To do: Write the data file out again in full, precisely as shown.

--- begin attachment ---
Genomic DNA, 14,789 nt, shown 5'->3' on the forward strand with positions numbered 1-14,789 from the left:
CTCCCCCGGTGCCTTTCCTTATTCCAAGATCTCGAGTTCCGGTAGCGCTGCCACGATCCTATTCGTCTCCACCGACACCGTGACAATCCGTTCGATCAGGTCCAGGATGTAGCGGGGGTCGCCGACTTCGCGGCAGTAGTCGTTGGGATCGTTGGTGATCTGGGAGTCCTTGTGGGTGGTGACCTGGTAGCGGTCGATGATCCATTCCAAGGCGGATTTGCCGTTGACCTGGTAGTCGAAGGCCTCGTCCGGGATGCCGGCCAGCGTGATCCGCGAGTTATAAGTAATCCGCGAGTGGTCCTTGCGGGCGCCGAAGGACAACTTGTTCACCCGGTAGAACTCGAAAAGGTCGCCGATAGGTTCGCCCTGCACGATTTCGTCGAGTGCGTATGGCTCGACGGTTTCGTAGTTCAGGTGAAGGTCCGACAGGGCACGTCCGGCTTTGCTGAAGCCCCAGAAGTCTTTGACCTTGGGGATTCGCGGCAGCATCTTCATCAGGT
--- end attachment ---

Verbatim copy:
Genomic DNA, 14,789 nt, shown 5'->3' on the forward strand with positions numbered 1-14,789 from the left:
CTCCCCCGGTGCCTTTCCTTATTCCAAGATCTCGAGTTCCGGTAGCGCTGCCACGATCCTATTCGTCTCCACCGACACCGTGACAATCCGTTCGATCAGGTCCAGGATGTAGCGGGGGTCGCCGACTTCGCGGCAGTAGTCGTTGGGATCGTTGGTGATCTGGGAGTCCTTGTGGGTGGTGACCTGGTAGCGGTCGATGATCCATTCCAAGGCGGATTTGCCGTTGACCTGGTAGTCGAAGGCCTCGTCCGGGATGCCGGCCAGCGTGATCCGCGAGTTATAAGTAATCCGCGAGTGGTCCTTGCGGGCGCCGAAGGACAACTTGTTCACCCGGTAGAACTCGAAAAGGTCGCCGATAGGTTCGCCCTGCACGATTTCGTCGAGTGCGTATGGCTCGACGGTTTCGTAGTTCAGGTGAAGGTCCGACAGGGCACGTCCGGCTTTGCTGAAGCCCCAGAAGTCTTTGACCTTGGGGATTCGCGGCAGCATCTTCATCAGGT